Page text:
This will happen even though Lake Mead is forecast to get more “bonus water” in 2019 – water released from Lake Powell above and beyond the Upper Basin’s legal compact delivery obligations* of 8.23 million acre feet. The current projected release is 9 million acre feet, but despite that bonus water, Lake Mead is projected to drop 9 feet next year.

I’m in the midst of a book chapter diving into this stuff, so let me obsessively share numbers because I spent all day staring at them, and they might shed some light on where the problem lies. That “bonus water” delivered by the Upper Basin is a big clue.

The Upper Basin has only been using ~4-4.5 million acre feet of water a year, well below its Colorado River Compact entitlement of 7.5maf.

Since 2000, the Upper Basin has delivered 9.7 million acre feet above the amount required under the current rules (8.23 million acre feet per year). So the Upper Basin is a) using less water, and b) delivering more to the Lower Basin. (Brad Udall, who’s been helping me think about all these numbers, sent me the graph above showing the accumulating surplus.)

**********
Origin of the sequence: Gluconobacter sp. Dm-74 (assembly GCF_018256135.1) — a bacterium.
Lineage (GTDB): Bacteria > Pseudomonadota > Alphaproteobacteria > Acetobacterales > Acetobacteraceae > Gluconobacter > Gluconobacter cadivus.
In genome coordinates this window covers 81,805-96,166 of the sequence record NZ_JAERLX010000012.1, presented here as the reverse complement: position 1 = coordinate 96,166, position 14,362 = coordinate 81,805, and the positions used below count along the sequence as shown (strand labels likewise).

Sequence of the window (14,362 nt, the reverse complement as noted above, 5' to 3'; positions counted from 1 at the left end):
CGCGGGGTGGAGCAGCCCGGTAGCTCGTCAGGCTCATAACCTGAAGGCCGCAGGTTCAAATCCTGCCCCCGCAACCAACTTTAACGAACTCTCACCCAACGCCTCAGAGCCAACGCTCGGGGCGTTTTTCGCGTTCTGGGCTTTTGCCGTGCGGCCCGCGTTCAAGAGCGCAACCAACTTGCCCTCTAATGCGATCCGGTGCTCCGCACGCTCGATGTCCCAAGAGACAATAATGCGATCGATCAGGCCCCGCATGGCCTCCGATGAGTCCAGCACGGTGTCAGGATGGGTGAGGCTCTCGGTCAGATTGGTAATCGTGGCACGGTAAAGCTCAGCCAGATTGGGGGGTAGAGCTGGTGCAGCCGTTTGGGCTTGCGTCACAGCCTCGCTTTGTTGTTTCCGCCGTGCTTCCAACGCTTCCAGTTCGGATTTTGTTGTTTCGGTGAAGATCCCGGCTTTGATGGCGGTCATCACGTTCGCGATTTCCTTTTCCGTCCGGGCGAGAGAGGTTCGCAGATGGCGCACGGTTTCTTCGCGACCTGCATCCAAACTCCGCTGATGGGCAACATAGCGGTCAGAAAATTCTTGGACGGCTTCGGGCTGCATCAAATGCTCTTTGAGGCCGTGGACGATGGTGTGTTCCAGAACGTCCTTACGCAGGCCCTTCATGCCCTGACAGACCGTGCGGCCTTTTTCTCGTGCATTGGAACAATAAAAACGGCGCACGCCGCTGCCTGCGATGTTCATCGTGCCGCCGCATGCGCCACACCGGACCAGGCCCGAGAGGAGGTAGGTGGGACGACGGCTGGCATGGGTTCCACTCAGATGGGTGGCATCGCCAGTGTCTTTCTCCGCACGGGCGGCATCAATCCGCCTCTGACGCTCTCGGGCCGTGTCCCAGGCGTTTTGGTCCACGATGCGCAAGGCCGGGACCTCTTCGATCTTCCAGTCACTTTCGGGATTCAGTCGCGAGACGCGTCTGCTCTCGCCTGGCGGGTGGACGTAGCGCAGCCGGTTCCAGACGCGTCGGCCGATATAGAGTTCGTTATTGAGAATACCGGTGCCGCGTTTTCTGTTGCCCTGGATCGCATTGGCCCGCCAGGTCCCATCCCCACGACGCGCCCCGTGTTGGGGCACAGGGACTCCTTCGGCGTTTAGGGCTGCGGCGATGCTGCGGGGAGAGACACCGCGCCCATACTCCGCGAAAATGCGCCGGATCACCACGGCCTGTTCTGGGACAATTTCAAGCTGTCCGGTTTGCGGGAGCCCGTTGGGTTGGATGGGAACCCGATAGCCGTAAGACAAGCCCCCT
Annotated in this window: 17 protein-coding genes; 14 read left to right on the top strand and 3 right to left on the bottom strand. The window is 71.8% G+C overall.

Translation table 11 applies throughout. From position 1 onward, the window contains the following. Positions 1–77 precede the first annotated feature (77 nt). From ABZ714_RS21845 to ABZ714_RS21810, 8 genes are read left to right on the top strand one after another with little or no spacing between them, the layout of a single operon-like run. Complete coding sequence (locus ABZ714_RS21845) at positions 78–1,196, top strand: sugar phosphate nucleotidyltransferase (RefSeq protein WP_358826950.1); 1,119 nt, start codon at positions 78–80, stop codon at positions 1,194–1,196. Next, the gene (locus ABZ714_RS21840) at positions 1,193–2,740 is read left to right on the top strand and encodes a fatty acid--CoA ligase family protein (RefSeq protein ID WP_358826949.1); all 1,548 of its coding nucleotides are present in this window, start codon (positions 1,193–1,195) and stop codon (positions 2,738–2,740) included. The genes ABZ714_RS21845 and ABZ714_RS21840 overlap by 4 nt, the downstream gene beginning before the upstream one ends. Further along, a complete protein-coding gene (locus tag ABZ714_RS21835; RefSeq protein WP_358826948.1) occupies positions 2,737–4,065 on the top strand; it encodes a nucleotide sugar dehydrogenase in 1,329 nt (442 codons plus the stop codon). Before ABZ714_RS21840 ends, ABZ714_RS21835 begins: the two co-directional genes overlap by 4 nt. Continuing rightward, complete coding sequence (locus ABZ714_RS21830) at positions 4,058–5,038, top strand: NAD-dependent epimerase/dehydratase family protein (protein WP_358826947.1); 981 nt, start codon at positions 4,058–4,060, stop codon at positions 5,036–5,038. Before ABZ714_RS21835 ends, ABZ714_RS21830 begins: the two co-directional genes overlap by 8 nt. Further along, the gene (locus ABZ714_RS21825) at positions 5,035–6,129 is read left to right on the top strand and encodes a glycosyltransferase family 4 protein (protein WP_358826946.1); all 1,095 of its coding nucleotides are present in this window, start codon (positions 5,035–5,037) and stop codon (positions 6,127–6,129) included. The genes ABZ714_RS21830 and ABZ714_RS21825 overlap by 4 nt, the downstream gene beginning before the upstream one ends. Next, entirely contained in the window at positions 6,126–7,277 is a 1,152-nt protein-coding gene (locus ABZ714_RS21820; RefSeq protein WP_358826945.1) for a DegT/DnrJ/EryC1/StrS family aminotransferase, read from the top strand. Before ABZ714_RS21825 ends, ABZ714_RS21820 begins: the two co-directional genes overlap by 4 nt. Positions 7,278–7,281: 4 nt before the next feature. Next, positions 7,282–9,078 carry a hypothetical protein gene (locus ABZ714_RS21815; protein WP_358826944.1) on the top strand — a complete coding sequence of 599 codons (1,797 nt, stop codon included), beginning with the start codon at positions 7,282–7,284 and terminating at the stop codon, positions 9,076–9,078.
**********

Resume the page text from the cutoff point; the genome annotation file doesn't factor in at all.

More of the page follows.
By the time next year is over, the Lower Basin will have gotten 10 million acre feet of “bonus water” in the 21st century. 10 million acre feet more than the Colorado River Compact requires. Yet Lake Mead keeps dropping. It’s pretty clear where the “supply-demand imbalance” lies here. Looking at you, my Lower Basin friends.

Everyone can plausibly argue that they’re living within the rules here, but if we keep defending our actions with “But the rules say it’s OK!” the Colorado River system is going to crash.

From The Denver Post (Bruce Finley):

The feds are imploring Western states to do more now to cut water use.

A U.S. Bureau of Reclamation forecast issued Wednesday for water in the Colorado River — an over-subscribed lifeline for 40 million people — anticipates declaration of a shortage in September 2019 that would trigger the reduced water releases from federal reservoirs in “lower basin” states including Nevada and Arizona.